I do not know one woman who has not been sexually harassed at some point in her life.

When I was a young journalist in the 1980s, the language that identifies sexual harassment or abuse was only beginning to be formed. It wasn’t in common public use. If you mentioned this behaviour at all – mostly in my case I told no one, shrugging such incidents off as just the way things were – you couched it as a joke. Being cornered alone in a tiny mail room by a heavy-breathing senior journalist, stinking of body odour and beer, who wanted to feel my tits, was just a funny story. That tongue kiss from a senior executive at a boozy office Christmas party was embarrassing and gross, so nobody mentioned it.

Being a young poet was even worse. I can’t even remember how many sleazy men I encountered, although the prominent poet and editor who wanted to meet me in his hotel room and made a pass at me after he published a poem of mine when I was sixteen (sixteen!) stands out. I heard, many years later, that this was a regular occurrence with this man.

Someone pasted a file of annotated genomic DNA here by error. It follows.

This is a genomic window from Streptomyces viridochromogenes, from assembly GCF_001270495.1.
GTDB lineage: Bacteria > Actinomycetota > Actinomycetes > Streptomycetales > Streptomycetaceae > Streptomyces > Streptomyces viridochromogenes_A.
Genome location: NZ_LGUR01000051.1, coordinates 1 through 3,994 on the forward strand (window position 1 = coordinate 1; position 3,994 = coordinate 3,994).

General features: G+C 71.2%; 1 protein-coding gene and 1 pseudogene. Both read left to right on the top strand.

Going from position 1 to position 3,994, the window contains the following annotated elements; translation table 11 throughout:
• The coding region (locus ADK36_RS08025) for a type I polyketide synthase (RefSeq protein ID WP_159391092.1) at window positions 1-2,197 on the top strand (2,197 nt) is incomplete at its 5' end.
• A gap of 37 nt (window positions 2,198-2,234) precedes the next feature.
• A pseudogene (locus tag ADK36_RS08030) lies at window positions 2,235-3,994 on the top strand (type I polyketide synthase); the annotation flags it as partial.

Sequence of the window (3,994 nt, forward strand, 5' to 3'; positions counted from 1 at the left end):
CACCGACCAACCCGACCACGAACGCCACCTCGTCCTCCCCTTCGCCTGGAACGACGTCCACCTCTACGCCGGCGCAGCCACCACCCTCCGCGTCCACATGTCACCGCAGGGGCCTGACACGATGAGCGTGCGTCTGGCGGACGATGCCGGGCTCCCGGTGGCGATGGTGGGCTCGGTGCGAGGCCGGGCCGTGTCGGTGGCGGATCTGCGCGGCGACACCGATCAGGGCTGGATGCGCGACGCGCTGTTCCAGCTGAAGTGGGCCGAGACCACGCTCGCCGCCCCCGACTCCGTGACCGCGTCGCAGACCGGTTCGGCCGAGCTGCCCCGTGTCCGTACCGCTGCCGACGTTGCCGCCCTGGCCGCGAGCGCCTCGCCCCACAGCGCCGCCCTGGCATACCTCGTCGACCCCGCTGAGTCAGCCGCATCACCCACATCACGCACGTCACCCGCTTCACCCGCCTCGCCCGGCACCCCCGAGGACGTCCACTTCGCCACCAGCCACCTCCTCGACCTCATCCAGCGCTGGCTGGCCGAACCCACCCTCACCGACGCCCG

I ignored the fear that underlaid my panicked responses, the acute awareness of my physical vulnerability. Mostly I ignored the lesson that is embedded in every such encounter: who you are has no value beyond your body, and what you want does not count. But that lesson was learned, all the same. It’s taken me a long time to begin to unlearn it. After three decades, I’m not sure I have done all my unlearning. But I’m getting there.

Now we do have a language. We can name this behaviour. And people have been working, since long before Weinstein hit the headlines for the wrong reasons, on actions to combat this problem. Maybe at last we’re beginning to have the tools to both recognise what this is, and maybe we can all begin to do something to stop it.

 

Australian performing arts